Since his mom died, it’s been hard for Troy, 13, to stay on an even keel in his tough Philadelphia neighborhood. When he and his best friend, Foster, get caught for petty larceny they are offered the chance to participate in a juvenile offender program working at a city stable, cleaning out horse stalls and, if they’re interested, learning to ride. Unlike Foster, Troy discovers he has an affinity for horses. Step by step he learns how to trust them and how to earn their trust in return, and before long caring for and riding his favorite horse, Chance, is always on his mind. He’s also interested in one of the other riders, a kind, outspoken girl who seems to like him, too. The two men in charge of the program see Troy’s potential and get him involved in the all-Black polo team they also run. The competition is typically upper-class white kids, but the bigger challenge for Troy is that the best player on his own team clearly has it in for him. And just when he needs a friend most, he and Foster are struggling to reconnect after a fallout. Author Christine Kendall has crafted a compelling and relatable story populated with well-developed, realistic characters in a debut that will keep readers turning the page. (Ages 11–15)  © Cooperative Children’s Book Center

Start some conversation with these discussion questions:

  1. Horses require a lot of care, attention, and money. What do friendships require?
  2. Troy rode a horse named Chance. How else does the title fit the story?
  3. What role do secrets play in the story?

    Find more resources here

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Explore Body Positivity: October 2016 High School

September 20th, 2016 | Posted by etownsend in October | 2016-2017 | High School - (Comments Off on Explore Body Positivity: October 2016 High School)

dumplinIcon for High School AgeDumplin’ by Julie Murphy. Balzer + Bray / HarperCollins, 2015

Willowdean routinely introduces herself as a fat girl, but her feelings about her body are much more complicated than this forthrightness suggests. The daughter of a former beauty queen, she’s rarely allowed to forget she isn’t thin. Still, Willowdean makes no apologies for her weight. She decides to enter the local Miss Teen Blue Bonnet pageant for her beloved late aunt, who lived largely in seclusion because of her weight. She’s also doing it for the girls she’s convinced to join her—three other teens at school who don’t meet typical standards of beauty. Together, she tells them, they can make a statement. But when Willowdean’s pretty best friend Ellen signs up with them, Willowdean feels betrayed. Meanwhile, Willowdean is growing close to Bo, on whom she’s had a longstanding crush. But she recoils when he puts his hand on her waist while they’re kissing, worried what he’ll think of her fat. She can also imagine what people at school would say if they see the two of them as a couple. It’s easier to picture herself with Mitch. Like Bo, Mitch is an athlete. Unlike Bo, he’s on the heavy side. Both boys genuinely like her. Bo is the one she’s attracted to. Mitch is the one she’s convinced herself makes sense, although she knows she’s not being fair to Mitch in letting him think she feels more. Willowdean’s ultimate struggle isn’t accepting herself; it’s accepting the love of others in an insightful, honest, funny novel that comes with a big ol’ riotous dose of Dolly Parton.  © Cooperative Children’s Book Center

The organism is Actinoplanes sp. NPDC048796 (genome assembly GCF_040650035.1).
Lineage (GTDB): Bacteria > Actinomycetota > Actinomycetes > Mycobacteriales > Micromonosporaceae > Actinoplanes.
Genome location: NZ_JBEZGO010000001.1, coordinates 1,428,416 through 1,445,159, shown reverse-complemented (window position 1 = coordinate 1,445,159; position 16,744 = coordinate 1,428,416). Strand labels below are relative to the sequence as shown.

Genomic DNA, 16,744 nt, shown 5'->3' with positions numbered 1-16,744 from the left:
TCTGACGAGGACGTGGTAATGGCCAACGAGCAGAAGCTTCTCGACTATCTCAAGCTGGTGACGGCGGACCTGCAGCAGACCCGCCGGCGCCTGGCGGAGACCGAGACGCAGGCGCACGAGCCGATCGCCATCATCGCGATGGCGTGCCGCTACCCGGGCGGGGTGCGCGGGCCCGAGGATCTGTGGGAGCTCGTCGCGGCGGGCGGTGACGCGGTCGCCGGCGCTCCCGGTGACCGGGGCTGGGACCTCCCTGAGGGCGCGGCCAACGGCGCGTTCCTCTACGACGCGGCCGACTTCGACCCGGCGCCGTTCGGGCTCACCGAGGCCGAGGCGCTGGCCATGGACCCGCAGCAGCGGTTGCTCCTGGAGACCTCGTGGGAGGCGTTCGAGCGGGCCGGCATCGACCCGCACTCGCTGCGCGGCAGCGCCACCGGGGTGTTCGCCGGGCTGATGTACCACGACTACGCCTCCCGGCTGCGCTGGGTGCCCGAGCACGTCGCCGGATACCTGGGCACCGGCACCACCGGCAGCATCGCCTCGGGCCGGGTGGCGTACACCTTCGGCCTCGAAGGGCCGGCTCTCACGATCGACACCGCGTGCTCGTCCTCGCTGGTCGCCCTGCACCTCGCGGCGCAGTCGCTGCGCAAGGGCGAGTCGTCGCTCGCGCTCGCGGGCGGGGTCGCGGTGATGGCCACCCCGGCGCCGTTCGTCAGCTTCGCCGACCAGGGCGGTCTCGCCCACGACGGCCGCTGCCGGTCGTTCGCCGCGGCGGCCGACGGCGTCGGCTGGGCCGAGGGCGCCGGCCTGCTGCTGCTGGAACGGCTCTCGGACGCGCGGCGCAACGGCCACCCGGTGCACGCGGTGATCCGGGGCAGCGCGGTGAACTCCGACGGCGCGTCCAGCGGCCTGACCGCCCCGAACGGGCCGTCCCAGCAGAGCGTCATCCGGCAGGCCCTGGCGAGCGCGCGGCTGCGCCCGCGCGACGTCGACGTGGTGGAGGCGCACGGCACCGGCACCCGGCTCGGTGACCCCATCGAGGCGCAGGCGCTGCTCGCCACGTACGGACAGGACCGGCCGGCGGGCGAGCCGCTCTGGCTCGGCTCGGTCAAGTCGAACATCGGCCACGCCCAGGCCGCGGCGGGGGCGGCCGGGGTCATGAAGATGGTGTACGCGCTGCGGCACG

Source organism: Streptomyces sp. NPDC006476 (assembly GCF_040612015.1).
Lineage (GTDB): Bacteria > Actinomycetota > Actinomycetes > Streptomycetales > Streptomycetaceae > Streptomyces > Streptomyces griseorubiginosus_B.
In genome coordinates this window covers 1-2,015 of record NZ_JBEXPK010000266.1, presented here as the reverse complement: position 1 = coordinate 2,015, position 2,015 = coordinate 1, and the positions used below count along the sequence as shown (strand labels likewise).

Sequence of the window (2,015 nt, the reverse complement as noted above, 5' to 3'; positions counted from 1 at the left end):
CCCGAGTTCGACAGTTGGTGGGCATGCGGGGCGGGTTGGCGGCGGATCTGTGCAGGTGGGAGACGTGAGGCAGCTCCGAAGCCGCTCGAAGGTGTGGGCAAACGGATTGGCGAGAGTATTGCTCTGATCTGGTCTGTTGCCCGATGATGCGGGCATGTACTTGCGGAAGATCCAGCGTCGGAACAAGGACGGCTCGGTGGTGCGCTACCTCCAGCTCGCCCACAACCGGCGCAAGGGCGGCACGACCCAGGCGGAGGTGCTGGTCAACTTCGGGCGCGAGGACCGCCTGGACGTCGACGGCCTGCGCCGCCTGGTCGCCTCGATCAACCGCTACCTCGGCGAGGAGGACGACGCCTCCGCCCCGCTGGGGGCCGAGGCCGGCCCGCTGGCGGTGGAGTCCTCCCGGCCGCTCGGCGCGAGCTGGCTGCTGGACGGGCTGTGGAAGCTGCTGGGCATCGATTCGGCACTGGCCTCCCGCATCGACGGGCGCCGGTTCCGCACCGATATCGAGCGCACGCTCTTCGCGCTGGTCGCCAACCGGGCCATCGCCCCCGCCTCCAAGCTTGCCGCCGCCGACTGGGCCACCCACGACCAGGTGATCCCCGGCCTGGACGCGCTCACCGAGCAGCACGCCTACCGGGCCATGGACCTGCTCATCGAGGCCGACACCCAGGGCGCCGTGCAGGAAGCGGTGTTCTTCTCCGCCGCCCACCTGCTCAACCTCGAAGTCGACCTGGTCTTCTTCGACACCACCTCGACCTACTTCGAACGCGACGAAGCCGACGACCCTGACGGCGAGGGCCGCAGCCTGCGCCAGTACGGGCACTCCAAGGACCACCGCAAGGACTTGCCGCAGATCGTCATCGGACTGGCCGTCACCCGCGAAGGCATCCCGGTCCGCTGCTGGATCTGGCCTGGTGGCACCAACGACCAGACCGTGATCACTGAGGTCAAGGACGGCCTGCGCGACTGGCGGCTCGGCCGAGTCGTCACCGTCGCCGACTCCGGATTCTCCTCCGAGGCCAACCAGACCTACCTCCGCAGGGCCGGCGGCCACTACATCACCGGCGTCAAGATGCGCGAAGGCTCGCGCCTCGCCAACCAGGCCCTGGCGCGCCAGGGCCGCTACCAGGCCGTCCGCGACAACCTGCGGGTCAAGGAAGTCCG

1. Willow Dean is simultaneously confident and insecure. Can she both proud of her body and afraid to show it in public? Do you find this realistic?
  2. How does perform in beauty pageants? Who are the pageants for?
  3. Who do you think one the pageant? Does it matter? Why do you think Julie Murphy does not tell the reader who won the pageant?

Real-World and Otherworldly : October 2016 Middle School

September 20th, 2016 | Posted by etownsend in October | 2016-2017 | Middle School - (Comments Off on Real-World and Otherworldly : October 2016 Middle School)

hoodooBooks for Middle School AgeHoodoo by Ronald L. Smith. Clarion, 2015

Eleven-year-old Hoodoo Hatcher has a bad feeling about the Stranger in town, with good reason. The man is a servant of the devil after something he calls Mandragore, or Main the Gloire—“the one that did the deed.” To Hoodoo’s dismay, his own left hand is what the Stranger is looking for. Hoodoo’s father, lynched years before, tried to escape into his young son’s body but succeeded only as far as his hand. Hoodoo knew none of this before the Stranger’s arrival. Determined to face the Stranger on his own in order to protect his family and friends, Hoodoo goes in search of spells and knowledge beyond the conjuring his family already knows. He finds answers following clues in an old book of his father’s, and he finds great, just power in his left hand. Author Ronald L. Smith takes his time—in a wonderful way—establishing setting (a small rural African American community in Tuscaloosa County Alabama in the past) and characters in a story that deftly balances real-world and otherworldly scary but never feels heavy or heavy-handed, in part because Hoodoo is such an appealing, smart, and often funny narrator who never loses his sense of goodness, or even innocence, in spite of all the knowledge he gains of darkness in and beyond this world.  © Cooperative Children’s Book Center

  1. How does Hoodoo grow into his name?
  2. Who does the stranger represent in this story? What evidence helps you figure this out?
  3. Why does the author use italicized writing throughout the text?
  4. Why does Hoodoo reject the help of his family and insist on pursuing the challenge on his own?